Founder of Charles Town, West Virginia, and President George Washington’s youngest brother.

For roughly two decades Charles Washington’s attentions were focused on the life he made for himself in the town of Fredericksburg and the surrounding area. In 1757 Charles married his cousin Mildred Thornton, daughter of a prominent Spotsylvania County family. According to John Wayland, noted 20th-century historian of the Shenandoah Valley, by 1759 Charles had acquired land in Spotsylvania County, and two years later he purchased two valuable lots in the neighboring town of Fredericksburg. It was one of those lots that became the site of the famous Rising Sun Tavern. It was the later sale of the Fredericksburg lots that provided the funds to begin the construction of Happy Retreat.

Read more about Charles Washington.

Mildred Thornton Washington

Mildred Thornton Washington 1736 – 1804 Courtesy of JCHS and George Washington Fredericksburg Foundation

Mildred Thornton Washington wife of Charles Washington and daughter of Col. Francis Thornton. She was born in Westmoreland County in June of 1736. She married Charles Washington in March of 1758. Mildred and Charles had four children. George Augustine Washington, Frances Thornton Washington-Ball-Peyton, Samuel Washington and Mildred Gregory Washington-Hammond. Mildred Thornton died on October 28, 1804 at Happy Retreat.

Mildred Gregory Washington Hammond
Mildred Gregory Washington Hammond 1777 – 1805 Daughter of Col Charles and wife Mildred Washington Courtesy of JCHS and George Washington Fredericksburg Foundation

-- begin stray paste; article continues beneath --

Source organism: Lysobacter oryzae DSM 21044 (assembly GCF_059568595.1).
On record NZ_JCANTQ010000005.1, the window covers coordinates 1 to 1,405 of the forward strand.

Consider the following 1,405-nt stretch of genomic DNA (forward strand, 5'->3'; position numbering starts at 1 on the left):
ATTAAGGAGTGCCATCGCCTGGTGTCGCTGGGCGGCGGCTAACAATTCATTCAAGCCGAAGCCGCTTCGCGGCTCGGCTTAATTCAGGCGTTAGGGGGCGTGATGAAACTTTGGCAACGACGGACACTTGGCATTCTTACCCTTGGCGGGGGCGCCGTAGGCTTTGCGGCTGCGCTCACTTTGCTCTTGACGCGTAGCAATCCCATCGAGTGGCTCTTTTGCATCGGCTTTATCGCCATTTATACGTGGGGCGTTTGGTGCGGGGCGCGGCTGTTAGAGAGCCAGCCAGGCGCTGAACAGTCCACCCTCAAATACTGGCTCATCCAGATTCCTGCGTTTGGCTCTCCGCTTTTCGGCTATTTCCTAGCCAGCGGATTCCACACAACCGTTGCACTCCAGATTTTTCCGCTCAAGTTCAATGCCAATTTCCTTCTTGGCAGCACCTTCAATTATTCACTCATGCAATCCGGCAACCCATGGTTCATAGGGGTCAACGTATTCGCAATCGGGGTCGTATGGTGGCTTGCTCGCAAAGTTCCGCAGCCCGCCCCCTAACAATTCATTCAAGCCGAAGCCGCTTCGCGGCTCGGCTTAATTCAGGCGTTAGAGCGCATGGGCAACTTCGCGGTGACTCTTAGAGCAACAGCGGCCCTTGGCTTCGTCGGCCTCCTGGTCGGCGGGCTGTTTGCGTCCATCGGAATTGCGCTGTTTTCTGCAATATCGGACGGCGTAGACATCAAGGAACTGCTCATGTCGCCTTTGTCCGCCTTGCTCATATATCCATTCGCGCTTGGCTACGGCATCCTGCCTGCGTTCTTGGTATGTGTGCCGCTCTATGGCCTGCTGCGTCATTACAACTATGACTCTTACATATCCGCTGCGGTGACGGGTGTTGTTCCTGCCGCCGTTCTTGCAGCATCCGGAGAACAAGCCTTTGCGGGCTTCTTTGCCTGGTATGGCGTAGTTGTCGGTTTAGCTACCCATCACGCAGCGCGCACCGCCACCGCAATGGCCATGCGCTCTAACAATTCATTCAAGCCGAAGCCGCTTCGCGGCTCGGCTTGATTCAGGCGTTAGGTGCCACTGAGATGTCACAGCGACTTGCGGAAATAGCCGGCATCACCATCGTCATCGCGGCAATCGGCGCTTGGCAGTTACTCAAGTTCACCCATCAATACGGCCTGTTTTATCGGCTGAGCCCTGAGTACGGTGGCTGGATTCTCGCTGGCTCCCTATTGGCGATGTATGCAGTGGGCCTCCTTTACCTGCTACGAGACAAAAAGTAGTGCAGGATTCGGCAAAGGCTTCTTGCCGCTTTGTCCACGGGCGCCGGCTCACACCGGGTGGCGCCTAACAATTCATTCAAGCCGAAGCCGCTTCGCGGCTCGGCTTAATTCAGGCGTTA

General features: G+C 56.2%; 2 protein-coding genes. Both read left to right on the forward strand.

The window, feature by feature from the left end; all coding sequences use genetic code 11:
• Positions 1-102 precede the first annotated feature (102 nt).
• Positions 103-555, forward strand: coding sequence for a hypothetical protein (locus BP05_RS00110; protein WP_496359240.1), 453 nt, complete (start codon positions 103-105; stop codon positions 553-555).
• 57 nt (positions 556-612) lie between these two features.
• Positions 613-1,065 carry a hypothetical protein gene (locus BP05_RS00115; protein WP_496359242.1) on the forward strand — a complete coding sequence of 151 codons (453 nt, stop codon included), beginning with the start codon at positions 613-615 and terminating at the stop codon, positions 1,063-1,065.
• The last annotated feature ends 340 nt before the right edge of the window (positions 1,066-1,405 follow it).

Mildred Gregory Washington Hammond, the daughter of Charles and Mildred Thornton Washington, was born in Fredericksburg, Virginia on October 2, 1772. Mildred G. had come to Charles Town with her parents in 1780 as a young girl. She met and Married Capt. Thomas Hammond in April of 1797. Mildred and Thomas had three children who died in infancy. Mildred Gregory died on December 8, 1804 a short time after her mother.

Frances Bassett Washington

Frances Bassett Washington 1767 - 1796 by Robert Edge Pine - Courtesy of Mount Vernon Ladies’ Association.

Frances Bassett Washington was the daughter of Burwell Bassett and Anna Marie Dandridge, sister to Martha Washington. She was born in 1767 in New Kent, Virginia. After the death of her mother Anna Marie, Frances came to live at Mount Vernon where she met and married George Augustine Washington the son of Charles and Mildred. Frances and George Augustine had three children. Anna Marie Washington-Thornton, George Fayette Washington and Charles Augustine. After the death of George Augustine, Frances married her Uncle George Washington’s secretary Tobias Lear.

Friends of Happy Retreat is appreciating a personal donation given to us by a descendant of Charles and Mildred Washington. This sewing machine belonged to Francis Washington, Jr. and his wife Lucy Walters Washington and their daughter Edith Ona Washington Erwin. Francis Washington, Jr. was their great grandson through their son Samuel. Wonderful to have something belonging to the Charles Washington Family. Thank you Janet Miller and son Kenn Miller.

damascus sewing machine
Damascus Vibrating Shuttle Sewing Machine made by the National Sewing Machine Company late 1800s
Frances Washington Jr. and wife Lucy
Francis Washington, Jr. b. 1845 and wife Lucy J. Walters Washington b. 1849
Edith Ona Washington-Erwin
Edith Ona Washington Erwin b. 1872 daughter of Francis and Lucy Washington, 2nd great granddaughter to Charles and Mildred Washington
George Washington Hammond

George Washington Hammond 1809 - 1858

Son of Capt. Thomas Hammond
Mary Mildred Hammond

Mary Mildred Hammond 1836 - 1933

Daughter of George Washington Hammond
Mrs. George Washington Hammond

Sarah Anne Taylor 1817 - 1847

Wife of George Washington Hammond

Learn more about the history of Happy Retreat